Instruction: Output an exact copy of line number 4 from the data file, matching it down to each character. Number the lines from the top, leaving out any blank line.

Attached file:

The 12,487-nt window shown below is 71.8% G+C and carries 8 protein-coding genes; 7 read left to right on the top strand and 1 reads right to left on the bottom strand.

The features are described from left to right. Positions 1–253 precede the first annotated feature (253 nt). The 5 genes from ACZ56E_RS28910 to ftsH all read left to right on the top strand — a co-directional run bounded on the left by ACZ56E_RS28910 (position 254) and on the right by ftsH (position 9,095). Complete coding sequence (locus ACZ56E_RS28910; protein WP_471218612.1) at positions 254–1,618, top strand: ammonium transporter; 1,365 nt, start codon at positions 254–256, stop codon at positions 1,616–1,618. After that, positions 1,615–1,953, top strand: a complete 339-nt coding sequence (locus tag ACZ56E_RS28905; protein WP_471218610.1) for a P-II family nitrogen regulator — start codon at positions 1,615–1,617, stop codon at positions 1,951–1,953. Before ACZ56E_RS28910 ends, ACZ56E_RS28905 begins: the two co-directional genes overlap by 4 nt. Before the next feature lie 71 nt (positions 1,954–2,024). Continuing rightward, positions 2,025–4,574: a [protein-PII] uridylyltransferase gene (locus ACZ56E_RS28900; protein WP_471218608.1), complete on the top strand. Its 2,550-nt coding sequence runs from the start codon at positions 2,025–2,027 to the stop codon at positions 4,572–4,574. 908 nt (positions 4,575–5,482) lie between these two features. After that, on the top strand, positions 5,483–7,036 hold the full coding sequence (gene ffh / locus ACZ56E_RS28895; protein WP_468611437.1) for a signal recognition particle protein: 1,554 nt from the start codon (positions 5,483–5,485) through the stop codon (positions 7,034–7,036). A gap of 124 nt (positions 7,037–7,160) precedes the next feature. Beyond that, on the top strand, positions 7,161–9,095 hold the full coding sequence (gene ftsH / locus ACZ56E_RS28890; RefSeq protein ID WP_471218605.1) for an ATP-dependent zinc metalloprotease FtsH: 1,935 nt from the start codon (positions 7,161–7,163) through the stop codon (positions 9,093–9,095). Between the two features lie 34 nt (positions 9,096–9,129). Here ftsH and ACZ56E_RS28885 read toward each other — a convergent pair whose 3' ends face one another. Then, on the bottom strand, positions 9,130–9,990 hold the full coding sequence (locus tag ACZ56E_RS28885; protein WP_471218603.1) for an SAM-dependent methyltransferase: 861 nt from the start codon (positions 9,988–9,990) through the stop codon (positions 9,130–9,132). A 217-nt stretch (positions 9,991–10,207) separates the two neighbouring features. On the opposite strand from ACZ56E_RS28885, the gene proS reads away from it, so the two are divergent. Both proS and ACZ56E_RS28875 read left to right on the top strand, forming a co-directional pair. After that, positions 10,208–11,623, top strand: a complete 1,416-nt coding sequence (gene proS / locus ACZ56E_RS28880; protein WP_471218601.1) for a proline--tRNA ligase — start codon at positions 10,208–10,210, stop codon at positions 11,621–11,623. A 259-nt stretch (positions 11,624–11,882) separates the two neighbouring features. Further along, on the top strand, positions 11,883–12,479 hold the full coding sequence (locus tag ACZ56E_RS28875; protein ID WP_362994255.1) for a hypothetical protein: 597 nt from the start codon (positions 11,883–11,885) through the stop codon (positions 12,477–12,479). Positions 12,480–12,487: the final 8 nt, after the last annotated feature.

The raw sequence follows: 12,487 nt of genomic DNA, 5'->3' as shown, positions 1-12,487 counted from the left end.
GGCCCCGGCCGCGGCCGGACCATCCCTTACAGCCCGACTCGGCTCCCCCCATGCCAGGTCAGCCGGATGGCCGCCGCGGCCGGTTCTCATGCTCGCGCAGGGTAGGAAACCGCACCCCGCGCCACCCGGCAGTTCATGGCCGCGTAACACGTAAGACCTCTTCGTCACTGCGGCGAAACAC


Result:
GGCCCCGGCCGCGGCCGGACCATCCCTTACAGCCCGACTCGGCTCCCCCCATGCCAGGTCAGCCGGATGGCCGCCGCGGCCGGTTCTCATGCTCGCGCAGGGTAGGAAACCGCACCCCGCGCCACCCGGCAGTTCATGGCCGCGTAACACGTAAGACCTCTTCGTCACTGCGGCGAAACAC